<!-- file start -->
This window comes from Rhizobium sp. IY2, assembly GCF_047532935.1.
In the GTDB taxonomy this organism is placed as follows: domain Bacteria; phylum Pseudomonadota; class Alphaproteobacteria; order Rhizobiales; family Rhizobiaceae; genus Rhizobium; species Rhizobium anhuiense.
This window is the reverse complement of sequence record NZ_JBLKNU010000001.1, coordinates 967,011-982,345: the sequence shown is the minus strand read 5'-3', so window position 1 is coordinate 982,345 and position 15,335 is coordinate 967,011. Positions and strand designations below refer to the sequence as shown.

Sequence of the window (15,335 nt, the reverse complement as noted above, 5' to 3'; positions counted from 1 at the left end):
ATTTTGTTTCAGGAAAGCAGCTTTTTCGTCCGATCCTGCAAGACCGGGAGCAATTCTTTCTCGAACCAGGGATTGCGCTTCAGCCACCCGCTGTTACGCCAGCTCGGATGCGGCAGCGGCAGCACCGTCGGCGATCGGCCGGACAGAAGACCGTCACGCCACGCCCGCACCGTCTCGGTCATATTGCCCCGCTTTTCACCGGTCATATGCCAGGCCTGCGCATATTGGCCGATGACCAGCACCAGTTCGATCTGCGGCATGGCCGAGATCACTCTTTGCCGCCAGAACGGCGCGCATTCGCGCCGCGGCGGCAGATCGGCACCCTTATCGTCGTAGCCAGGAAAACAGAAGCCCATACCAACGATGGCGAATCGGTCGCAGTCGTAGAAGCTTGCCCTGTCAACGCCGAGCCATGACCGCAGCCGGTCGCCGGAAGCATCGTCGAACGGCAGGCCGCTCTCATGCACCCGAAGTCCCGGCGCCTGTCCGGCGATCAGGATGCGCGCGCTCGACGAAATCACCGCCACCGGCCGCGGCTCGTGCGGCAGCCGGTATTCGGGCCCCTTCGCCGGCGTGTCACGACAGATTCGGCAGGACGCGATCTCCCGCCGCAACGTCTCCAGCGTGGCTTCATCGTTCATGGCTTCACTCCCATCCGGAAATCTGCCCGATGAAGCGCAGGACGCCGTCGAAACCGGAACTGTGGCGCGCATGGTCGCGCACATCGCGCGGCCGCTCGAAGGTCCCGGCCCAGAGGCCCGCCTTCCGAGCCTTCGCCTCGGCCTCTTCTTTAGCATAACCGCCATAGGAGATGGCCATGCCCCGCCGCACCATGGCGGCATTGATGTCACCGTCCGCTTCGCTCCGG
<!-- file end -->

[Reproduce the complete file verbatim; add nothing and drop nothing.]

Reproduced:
This window comes from Rhizobium sp. IY2, assembly GCF_047532935.1.
In the GTDB taxonomy this organism is placed as follows: domain Bacteria; phylum Pseudomonadota; class Alphaproteobacteria; order Rhizobiales; family Rhizobiaceae; genus Rhizobium; species Rhizobium anhuiense.
This window is the reverse complement of sequence record NZ_JBLKNU010000001.1, coordinates 967,011-982,345: the sequence shown is the minus strand read 5'-3', so window position 1 is coordinate 982,345 and position 15,335 is coordinate 967,011. Positions and strand designations below refer to the sequence as shown.

Sequence of the window (15,335 nt, the reverse complement as noted above, 5' to 3'; positions counted from 1 at the left end):
ATTTTGTTTCAGGAAAGCAGCTTTTTCGTCCGATCCTGCAAGACCGGGAGCAATTCTTTCTCGAACCAGGGATTGCGCTTCAGCCACCCGCTGTTACGCCAGCTCGGATGCGGCAGCGGCAGCACCGTCGGCGATCGGCCGGACAGAAGACCGTCACGCCACGCCCGCACCGTCTCGGTCATATTGCCCCGCTTTTCACCGGTCATATGCCAGGCCTGCGCATATTGGCCGATGACCAGCACCAGTTCGATCTGCGGCATGGCCGAGATCACTCTTTGCCGCCAGAACGGCGCGCATTCGCGCCGCGGCGGCAGATCGGCACCCTTATCGTCGTAGCCAGGAAAACAGAAGCCCATACCAACGATGGCGAATCGGTCGCAGTCGTAGAAGCTTGCCCTGTCAACGCCGAGCCATGACCGCAGCCGGTCGCCGGAAGCATCGTCGAACGGCAGGCCGCTCTCATGCACCCGAAGTCCCGGCGCCTGTCCGGCGATCAGGATGCGCGCGCTCGACGAAATCACCGCCACCGGCCGCGGCTCGTGCGGCAGCCGGTATTCGGGCCCCTTCGCCGGCGTGTCACGACAGATTCGGCAGGACGCGATCTCCCGCCGCAACGTCTCCAGCGTGGCTTCATCGTTCATGGCTTCACTCCCATCCGGAAATCTGCCCGATGAAGCGCAGGACGCCGTCGAAACCGGAACTGTGGCGCGCATGGTCGCGCACATCGCGCGGCCGCTCGAAGGTCCCGGCCCAGAGGCCCGCCTTCCGAGCCTTCGCCTCGGCCTCTTCTTTAGCATAACCGCCATAGGAGATGGCCATGCCCCGCCGCACCATGGCGGCATTGATGTCACCGTCCGCTTCGCTCCGG